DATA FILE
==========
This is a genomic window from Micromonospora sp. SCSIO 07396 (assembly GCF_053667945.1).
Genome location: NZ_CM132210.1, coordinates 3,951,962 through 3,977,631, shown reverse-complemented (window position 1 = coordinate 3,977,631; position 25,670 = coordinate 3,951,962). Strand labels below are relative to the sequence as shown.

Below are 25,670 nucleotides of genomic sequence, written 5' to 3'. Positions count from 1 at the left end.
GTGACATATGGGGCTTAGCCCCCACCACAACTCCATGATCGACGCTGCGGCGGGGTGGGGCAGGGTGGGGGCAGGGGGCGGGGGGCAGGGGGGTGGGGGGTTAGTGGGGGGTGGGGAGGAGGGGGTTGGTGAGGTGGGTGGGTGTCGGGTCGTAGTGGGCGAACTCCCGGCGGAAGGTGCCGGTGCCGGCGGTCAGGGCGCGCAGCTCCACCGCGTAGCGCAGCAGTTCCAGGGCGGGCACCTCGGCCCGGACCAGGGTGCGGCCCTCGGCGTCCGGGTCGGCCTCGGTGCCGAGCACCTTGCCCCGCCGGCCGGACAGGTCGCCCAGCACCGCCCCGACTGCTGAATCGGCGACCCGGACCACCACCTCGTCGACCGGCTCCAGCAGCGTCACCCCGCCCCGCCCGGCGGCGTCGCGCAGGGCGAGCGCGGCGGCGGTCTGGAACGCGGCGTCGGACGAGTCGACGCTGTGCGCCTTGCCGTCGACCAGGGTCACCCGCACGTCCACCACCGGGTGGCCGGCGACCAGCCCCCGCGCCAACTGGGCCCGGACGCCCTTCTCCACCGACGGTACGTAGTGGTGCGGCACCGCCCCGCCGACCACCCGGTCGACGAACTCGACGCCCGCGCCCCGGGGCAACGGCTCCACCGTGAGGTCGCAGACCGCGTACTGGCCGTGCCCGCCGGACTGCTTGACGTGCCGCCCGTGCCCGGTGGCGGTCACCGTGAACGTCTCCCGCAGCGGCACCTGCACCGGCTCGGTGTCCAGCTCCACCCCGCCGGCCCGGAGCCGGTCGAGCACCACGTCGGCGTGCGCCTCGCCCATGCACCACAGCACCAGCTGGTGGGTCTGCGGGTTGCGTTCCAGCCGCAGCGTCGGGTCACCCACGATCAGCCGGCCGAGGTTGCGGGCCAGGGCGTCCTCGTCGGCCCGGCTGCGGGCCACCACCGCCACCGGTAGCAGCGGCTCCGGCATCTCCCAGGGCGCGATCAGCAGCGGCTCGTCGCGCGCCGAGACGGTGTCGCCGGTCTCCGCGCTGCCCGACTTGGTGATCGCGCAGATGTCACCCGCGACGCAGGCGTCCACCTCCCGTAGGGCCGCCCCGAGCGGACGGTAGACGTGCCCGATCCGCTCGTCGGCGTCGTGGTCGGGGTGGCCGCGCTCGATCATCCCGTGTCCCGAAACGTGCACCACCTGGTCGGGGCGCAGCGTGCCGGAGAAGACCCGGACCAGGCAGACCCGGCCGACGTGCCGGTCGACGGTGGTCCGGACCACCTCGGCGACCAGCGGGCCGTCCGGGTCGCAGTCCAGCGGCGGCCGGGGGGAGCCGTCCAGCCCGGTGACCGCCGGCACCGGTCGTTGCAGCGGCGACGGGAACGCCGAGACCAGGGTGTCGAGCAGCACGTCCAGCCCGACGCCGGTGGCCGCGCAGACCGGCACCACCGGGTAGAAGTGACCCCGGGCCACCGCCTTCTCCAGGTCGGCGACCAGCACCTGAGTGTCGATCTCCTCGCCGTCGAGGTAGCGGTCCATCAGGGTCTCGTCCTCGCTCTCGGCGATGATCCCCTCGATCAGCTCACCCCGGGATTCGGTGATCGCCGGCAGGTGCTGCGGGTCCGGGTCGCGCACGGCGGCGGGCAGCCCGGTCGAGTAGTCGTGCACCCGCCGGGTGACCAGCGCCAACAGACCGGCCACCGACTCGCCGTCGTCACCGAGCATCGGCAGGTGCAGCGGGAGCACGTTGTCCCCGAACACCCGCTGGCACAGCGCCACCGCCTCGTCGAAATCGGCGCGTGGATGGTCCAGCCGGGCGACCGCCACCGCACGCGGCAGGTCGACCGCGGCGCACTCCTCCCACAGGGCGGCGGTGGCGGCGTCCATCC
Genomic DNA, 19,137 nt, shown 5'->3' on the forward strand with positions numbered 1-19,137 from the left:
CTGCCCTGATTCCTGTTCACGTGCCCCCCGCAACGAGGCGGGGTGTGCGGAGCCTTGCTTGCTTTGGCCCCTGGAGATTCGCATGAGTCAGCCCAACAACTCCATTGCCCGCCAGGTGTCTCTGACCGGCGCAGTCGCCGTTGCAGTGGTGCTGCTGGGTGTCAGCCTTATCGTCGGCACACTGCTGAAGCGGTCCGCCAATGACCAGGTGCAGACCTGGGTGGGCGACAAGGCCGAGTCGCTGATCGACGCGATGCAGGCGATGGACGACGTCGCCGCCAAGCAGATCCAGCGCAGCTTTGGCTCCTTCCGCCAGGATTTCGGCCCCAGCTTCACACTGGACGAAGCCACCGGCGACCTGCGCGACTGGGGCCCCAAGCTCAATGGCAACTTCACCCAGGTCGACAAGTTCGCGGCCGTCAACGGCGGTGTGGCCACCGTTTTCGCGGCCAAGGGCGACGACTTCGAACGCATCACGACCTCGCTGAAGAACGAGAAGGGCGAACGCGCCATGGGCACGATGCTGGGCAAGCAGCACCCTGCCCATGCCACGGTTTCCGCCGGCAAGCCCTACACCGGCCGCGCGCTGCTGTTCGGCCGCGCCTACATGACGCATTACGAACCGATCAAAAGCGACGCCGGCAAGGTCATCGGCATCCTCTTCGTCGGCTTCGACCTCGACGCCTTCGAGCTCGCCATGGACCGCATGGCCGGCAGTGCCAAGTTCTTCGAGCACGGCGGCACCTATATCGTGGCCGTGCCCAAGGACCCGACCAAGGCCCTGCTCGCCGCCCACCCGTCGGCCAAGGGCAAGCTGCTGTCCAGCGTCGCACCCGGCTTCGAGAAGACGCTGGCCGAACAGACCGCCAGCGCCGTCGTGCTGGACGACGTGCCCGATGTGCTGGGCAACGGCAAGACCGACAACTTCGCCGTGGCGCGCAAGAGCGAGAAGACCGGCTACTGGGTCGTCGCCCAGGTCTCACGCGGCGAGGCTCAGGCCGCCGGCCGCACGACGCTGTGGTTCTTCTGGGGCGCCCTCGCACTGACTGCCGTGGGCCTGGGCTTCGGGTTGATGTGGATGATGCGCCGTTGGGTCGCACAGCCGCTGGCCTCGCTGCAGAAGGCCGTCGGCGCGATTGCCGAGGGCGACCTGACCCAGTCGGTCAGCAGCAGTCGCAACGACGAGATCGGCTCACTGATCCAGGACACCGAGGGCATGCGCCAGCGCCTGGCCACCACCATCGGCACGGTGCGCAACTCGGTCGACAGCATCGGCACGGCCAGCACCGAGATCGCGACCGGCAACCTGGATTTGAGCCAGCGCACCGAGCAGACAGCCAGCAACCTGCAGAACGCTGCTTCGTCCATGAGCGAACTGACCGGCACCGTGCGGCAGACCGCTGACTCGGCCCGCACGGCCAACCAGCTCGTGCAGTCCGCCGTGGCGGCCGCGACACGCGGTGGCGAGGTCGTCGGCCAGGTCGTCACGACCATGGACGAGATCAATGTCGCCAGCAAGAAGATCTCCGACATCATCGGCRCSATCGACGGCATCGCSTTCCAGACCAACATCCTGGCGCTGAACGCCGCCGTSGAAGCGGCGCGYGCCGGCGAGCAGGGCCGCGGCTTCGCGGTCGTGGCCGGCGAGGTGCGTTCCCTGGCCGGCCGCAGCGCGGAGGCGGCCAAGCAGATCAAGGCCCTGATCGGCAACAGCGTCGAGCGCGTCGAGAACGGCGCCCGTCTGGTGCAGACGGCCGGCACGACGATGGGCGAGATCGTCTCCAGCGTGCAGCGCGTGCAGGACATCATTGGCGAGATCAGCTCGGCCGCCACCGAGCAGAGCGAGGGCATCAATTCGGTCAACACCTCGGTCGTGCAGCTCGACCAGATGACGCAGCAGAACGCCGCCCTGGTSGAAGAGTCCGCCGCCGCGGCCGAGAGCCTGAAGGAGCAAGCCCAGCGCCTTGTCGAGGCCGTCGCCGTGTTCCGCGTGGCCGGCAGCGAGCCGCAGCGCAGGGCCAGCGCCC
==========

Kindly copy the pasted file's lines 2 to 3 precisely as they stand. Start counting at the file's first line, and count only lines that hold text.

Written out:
Genome location: NZ_CM132210.1, coordinates 3,951,962 through 3,977,631, shown reverse-complemented (window position 1 = coordinate 3,977,631; position 25,670 = coordinate 3,951,962). Strand labels below are relative to the sequence as shown.

Below are 25,670 nucleotides of genomic sequence, written 5' to 3'. Positions count from 1 at the left end.